Slightly Included (SI1 and SI2)
Inclusions are noticeable to a skilled grader under 10x magnification
Included (I1, I2, and I3)
Inclusions are obvious under 10× magnification and may affect transparency and brilliance
How did the GIA Clarity Scale come about?
Like the colour scale, GIA’s clarity grading system developed because jewellers were using terms that were easily misinterpreted, such as “loupe clean,” or “piqué.” Today, even if you buy a diamond in another part of the world, the jeweller will likely use terms such as VVS1 or SI2, even if her language is French or Japanese instead of English.

Diamond Colour

Diamond colour is all about what you can’t see. Diamonds are valued by how closely they approach colourlessness – the less colour, the higher their value. (The exception to this is fancy-colour diamonds, such as pinks and blues, which lie outside this colour range.)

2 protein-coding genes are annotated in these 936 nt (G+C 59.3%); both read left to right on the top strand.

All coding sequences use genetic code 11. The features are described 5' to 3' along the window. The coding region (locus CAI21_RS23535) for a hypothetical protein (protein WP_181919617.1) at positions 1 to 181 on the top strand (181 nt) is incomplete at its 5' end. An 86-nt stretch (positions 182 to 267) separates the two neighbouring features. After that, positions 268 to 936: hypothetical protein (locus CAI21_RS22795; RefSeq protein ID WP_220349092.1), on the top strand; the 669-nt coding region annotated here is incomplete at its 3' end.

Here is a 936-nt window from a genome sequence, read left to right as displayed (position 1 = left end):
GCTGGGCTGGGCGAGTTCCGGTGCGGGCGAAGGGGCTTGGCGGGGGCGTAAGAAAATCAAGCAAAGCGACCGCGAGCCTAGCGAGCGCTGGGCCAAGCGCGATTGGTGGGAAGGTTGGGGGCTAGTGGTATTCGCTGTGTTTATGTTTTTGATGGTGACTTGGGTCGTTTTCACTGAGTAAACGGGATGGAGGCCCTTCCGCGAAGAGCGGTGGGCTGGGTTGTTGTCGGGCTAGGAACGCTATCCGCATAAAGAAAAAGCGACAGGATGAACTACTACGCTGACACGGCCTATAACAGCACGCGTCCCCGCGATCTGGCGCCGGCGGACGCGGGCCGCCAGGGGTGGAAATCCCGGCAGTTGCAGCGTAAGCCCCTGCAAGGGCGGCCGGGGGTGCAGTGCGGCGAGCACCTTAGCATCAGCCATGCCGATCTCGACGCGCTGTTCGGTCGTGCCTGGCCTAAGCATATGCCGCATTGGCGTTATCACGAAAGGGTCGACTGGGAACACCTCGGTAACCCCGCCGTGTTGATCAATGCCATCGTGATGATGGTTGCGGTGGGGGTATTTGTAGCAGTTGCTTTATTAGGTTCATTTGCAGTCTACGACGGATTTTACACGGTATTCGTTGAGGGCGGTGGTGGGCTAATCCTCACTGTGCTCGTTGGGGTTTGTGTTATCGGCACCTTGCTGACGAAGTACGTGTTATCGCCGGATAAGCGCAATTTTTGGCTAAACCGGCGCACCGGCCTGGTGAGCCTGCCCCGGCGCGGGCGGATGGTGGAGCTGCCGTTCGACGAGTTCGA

Most diamonds found in jewellery shops run from colourless to near-colourless, with slight hints of yellow or brown.
GIA’s colour-grading scale for diamonds is the industry standard. The scale begins with the letter D, representing colourless, and continues with increasing presence of colour to the letter Z, or light yellow or brown. Each letter grade has a clearly defined range of colour appearance. Diamonds are colour-graded by comparing them to stones of known colour under controlled lighting and precise viewing conditions.
Many of these colour distinctions are so subtle as to be invisible to the untrained eye. But these slight differences make a very big difference in diamond quality and price.
Why does the GIA colour grading system start at D?